Dame Cressida Dick, head of London’s Metropolitan Police, has resigned from her job after losing the backing of London Mayor Sadiq Khan.
Dick released a shocking statement on Thursday evening, announcing she was stepping down from the job, despite having insisted hours earlier that she had no intention of going.
She said in the statement: “It is with huge sadness that following contact with the mayor of London today, it is clear that the mayor no longer has sufficient confidence in my leadership to continue.
“He has left me no choice but to step aside as commissioner of the Metropolitan Police Service.”
Dick has faced a series of scandals during her time leading Britain’s biggest police force, most recently concerning discriminatory messages exchanged by officers based at Charing Cross police station that were published by a watchdog.
There was also fury over the rape and murder of Sarah Everard in 2021 by serving officer Wayne Couzens, who abducted her by staging a fake COVID-19 arrest.
Sadiq Khan earlier this week indicated that the police chief’s future hung in the balance over her response to problems with the culture within the Met, and how to restore the public’s confidence in the force.
On Thursday he said: “Last week, I made clear to the Metropolitan Police commissioner the scale of the change I believe is urgently required to rebuild the trust and confidence of Londoners in the Met and to root out the racism, sexism, homophobia, bullying, discrimination, and misogyny that still exists. I am not satisfied with the commissioner’s response.”
“It’s clear that the only way to start to deliver the scale of the change required is to have new leadership right at the top of the Metropolitan Police,” he said, adding that he will “work closely” with Home Secretary Priti Patel on the appointment of a new commissioner.
Patel, who reportedly had past clashes with Dick, praised the officer’s “steadfast dedication.”
She said: “She would be the first to say that she has held the role during challenging times; yet for nearly five years she has undertaken her duties with a steadfast dedication to protecting our capital city and its people, including during the unprecedented period of the pandemic.”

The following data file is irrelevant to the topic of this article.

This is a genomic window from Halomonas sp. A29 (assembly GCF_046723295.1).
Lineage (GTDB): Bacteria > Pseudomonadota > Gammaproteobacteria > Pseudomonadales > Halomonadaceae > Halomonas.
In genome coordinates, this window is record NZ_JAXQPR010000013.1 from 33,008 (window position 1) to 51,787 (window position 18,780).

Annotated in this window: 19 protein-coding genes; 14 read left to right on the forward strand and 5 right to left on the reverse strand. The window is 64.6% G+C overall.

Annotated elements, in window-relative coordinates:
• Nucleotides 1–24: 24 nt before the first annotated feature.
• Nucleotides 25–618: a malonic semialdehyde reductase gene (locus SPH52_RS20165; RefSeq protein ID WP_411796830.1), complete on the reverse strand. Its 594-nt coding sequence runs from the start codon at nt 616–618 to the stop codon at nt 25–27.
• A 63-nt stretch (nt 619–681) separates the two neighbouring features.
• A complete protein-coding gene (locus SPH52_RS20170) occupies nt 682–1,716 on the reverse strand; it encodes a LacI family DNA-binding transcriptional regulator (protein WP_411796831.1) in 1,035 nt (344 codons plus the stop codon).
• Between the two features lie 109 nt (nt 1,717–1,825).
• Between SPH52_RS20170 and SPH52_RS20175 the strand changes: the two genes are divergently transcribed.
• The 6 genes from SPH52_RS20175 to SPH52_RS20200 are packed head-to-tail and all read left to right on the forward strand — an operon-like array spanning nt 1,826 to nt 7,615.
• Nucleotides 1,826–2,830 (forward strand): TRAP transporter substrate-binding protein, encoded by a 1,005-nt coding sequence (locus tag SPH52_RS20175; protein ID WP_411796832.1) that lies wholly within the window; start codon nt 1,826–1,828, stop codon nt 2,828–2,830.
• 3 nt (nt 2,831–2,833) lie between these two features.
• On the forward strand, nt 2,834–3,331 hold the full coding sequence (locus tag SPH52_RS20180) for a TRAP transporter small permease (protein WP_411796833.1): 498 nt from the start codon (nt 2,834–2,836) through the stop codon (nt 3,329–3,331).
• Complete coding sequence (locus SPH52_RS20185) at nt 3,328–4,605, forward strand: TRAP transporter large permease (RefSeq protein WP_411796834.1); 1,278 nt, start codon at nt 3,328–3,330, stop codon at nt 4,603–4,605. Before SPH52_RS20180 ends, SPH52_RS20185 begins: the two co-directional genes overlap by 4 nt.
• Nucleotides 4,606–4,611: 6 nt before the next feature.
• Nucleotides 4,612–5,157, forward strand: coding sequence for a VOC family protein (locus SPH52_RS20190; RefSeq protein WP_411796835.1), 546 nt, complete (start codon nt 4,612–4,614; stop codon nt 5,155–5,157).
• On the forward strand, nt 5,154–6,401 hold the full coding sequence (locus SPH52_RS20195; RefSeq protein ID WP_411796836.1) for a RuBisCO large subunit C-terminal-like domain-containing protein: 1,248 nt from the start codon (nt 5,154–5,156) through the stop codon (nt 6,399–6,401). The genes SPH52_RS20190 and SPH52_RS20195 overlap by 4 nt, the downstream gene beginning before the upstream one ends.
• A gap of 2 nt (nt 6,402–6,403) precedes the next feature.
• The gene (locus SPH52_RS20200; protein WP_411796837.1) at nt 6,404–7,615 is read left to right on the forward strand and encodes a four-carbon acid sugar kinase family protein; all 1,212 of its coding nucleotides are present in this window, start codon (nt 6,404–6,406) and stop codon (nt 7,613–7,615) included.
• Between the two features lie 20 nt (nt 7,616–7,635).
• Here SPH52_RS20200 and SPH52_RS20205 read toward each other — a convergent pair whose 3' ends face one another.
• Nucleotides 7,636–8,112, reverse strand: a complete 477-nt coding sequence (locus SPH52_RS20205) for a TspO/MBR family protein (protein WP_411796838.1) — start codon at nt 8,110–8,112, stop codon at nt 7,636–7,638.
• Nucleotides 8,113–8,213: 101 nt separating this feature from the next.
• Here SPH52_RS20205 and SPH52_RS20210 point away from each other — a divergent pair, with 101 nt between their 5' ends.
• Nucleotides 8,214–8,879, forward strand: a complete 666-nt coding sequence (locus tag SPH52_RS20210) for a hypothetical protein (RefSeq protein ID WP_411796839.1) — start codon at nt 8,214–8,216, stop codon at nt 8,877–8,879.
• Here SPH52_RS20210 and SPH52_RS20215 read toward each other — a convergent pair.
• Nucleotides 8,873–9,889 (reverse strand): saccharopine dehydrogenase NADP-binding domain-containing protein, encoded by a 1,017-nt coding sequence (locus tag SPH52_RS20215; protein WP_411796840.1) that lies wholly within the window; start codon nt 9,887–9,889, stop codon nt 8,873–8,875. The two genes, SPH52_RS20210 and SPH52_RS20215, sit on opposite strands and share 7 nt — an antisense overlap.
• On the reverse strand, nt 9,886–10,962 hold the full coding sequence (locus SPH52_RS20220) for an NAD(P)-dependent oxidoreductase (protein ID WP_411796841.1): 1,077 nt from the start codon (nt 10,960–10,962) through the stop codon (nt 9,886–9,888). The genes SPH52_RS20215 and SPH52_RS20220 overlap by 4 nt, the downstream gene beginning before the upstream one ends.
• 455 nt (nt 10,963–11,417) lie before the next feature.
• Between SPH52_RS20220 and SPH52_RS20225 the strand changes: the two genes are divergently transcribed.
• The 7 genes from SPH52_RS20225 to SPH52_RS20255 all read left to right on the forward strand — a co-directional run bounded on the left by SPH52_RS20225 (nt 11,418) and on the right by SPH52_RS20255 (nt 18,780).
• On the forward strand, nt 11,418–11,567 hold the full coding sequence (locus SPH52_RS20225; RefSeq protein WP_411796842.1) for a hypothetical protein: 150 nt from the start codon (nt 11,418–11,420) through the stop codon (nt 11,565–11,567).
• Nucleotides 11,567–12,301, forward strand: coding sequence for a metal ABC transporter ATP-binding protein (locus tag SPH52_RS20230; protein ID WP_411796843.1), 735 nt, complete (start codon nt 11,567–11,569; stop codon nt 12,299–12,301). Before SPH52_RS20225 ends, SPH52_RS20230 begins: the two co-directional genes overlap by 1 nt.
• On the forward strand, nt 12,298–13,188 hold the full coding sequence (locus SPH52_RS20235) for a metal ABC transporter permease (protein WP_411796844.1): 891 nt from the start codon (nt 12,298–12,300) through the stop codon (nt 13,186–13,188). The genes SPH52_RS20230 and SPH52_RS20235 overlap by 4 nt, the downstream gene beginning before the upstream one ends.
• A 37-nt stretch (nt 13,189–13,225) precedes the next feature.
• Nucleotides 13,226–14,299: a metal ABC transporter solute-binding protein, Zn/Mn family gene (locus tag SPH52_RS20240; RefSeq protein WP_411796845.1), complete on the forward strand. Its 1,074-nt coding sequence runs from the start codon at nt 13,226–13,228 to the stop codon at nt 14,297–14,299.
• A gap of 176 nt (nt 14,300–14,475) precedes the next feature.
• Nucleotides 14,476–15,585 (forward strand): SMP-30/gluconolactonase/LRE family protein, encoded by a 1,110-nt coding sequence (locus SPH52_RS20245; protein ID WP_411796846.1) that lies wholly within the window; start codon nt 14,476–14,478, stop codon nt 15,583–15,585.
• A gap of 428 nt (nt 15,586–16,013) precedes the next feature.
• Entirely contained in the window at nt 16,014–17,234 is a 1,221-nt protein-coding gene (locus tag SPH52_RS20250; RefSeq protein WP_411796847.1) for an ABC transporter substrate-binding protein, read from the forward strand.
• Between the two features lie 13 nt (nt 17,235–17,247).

Ken Marsh, chairman of the Metropolitan Police Federation, said Dick has been “much loved” by rank and file police officers.
“We feel the way she has been treated is wholly unfair and we did believe that she was the person who could take us through this and bring us out the other side,” he told PA Media.
Susan Hall, the Conservative chairwoman of the London Assembly’s police and crime committee, said Dick’s departure had been handled “extremely badly” by the mayor.
“Confidence in the police at the moment is at an all-time low and this won’t help,” she told the Today programme on BBC Radio 4.
“Ninety-nine percent of officers are very good, brave officers. They need confidence, they need support, and to have done this in this way, I think Sadiq Khan is completely wrong. It will leave a void at the top as opposed to a properly managed handover, which is no way to run a service like this.”
The Met said its investigation into alleged parties held at Downing Street during the CCP (Chinese Communist Party) virus lockdown will not be affected by the commissioner’s resignation.
The force said the probe continues as normal under the leadership of Commander Catherine Roper.
PA Media contributed to this report.